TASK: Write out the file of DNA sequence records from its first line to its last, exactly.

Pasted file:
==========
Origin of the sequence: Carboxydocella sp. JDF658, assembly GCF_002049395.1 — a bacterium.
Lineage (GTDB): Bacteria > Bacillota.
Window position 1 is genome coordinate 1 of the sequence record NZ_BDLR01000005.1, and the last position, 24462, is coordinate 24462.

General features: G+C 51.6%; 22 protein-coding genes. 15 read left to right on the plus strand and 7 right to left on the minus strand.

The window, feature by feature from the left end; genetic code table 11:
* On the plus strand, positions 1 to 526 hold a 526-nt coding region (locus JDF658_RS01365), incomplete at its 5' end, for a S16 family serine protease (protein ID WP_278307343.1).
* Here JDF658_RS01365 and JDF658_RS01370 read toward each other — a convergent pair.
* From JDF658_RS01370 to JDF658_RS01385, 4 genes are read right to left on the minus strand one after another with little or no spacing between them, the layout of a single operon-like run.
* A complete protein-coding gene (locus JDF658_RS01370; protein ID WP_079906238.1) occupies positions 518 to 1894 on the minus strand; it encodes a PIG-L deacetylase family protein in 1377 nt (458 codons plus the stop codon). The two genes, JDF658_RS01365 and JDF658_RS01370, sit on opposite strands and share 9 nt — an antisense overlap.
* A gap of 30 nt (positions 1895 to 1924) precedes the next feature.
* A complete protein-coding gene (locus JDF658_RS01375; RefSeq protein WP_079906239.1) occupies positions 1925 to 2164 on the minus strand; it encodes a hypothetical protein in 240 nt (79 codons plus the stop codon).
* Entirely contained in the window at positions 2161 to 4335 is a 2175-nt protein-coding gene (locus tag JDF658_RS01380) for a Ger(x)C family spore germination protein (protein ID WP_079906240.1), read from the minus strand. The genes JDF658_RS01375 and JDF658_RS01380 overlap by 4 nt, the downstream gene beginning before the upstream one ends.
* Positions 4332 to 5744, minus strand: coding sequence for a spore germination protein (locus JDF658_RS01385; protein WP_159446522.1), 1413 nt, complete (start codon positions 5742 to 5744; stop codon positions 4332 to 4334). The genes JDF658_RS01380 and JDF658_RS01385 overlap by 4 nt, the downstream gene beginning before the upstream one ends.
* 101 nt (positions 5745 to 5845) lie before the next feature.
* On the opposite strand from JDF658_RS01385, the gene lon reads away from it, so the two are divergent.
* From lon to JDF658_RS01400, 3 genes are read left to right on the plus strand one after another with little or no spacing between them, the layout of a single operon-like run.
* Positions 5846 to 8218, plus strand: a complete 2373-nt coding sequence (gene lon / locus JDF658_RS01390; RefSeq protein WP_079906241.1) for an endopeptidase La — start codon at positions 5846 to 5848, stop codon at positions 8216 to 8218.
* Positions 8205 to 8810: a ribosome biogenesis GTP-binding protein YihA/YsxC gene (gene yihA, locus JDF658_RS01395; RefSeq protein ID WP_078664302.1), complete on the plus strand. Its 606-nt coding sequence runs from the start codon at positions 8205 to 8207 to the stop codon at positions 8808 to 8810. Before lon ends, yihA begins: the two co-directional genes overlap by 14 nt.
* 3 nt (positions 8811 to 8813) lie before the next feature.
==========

Origin of the sequence: Carboxydocella sp. JDF658, assembly GCF_002049395.1 — a bacterium.
Lineage (GTDB): Bacteria > Bacillota.
Window position 1 is genome coordinate 1 of the sequence record NZ_BDLR01000005.1, and the last position, 24462, is coordinate 24462.

General features: G+C 51.6%; 22 protein-coding genes. 15 read left to right on the plus strand and 7 right to left on the minus strand.

The window, feature by feature from the left end; genetic code table 11:
* On the plus strand, positions 1 to 526 hold a 526-nt coding region (locus JDF658_RS01365), incomplete at its 5' end, for a S16 family serine protease (protein ID WP_278307343.1).
* Here JDF658_RS01365 and JDF658_RS01370 read toward each other — a convergent pair.
* From JDF658_RS01370 to JDF658_RS01385, 4 genes are read right to left on the minus strand one after another with little or no spacing between them, the layout of a single operon-like run.
* A complete protein-coding gene (locus JDF658_RS01370; protein ID WP_079906238.1) occupies positions 518 to 1894 on the minus strand; it encodes a PIG-L deacetylase family protein in 1377 nt (458 codons plus the stop codon). The two genes, JDF658_RS01365 and JDF658_RS01370, sit on opposite strands and share 9 nt — an antisense overlap.
* A gap of 30 nt (positions 1895 to 1924) precedes the next feature.
* A complete protein-coding gene (locus JDF658_RS01375; RefSeq protein WP_079906239.1) occupies positions 1925 to 2164 on the minus strand; it encodes a hypothetical protein in 240 nt (79 codons plus the stop codon).
* Entirely contained in the window at positions 2161 to 4335 is a 2175-nt protein-coding gene (locus tag JDF658_RS01380) for a Ger(x)C family spore germination protein (protein ID WP_079906240.1), read from the minus strand. The genes JDF658_RS01375 and JDF658_RS01380 overlap by 4 nt, the downstream gene beginning before the upstream one ends.
* Positions 4332 to 5744, minus strand: coding sequence for a spore germination protein (locus JDF658_RS01385; protein WP_159446522.1), 1413 nt, complete (start codon positions 5742 to 5744; stop codon positions 4332 to 4334). The genes JDF658_RS01380 and JDF658_RS01385 overlap by 4 nt, the downstream gene beginning before the upstream one ends.
* 101 nt (positions 5745 to 5845) lie before the next feature.
* On the opposite strand from JDF658_RS01385, the gene lon reads away from it, so the two are divergent.
* From lon to JDF658_RS01400, 3 genes are read left to right on the plus strand one after another with little or no spacing between them, the layout of a single operon-like run.
* Positions 5846 to 8218, plus strand: a complete 2373-nt coding sequence (gene lon / locus JDF658_RS01390; RefSeq protein WP_079906241.1) for an endopeptidase La — start codon at positions 5846 to 5848, stop codon at positions 8216 to 8218.
* Positions 8205 to 8810: a ribosome biogenesis GTP-binding protein YihA/YsxC gene (gene yihA, locus JDF658_RS01395; RefSeq protein ID WP_078664302.1), complete on the plus strand. Its 606-nt coding sequence runs from the start codon at positions 8205 to 8207 to the stop codon at positions 8808 to 8810. Before lon ends, yihA begins: the two co-directional genes overlap by 14 nt.
* 3 nt (positions 8811 to 8813) lie before the next feature.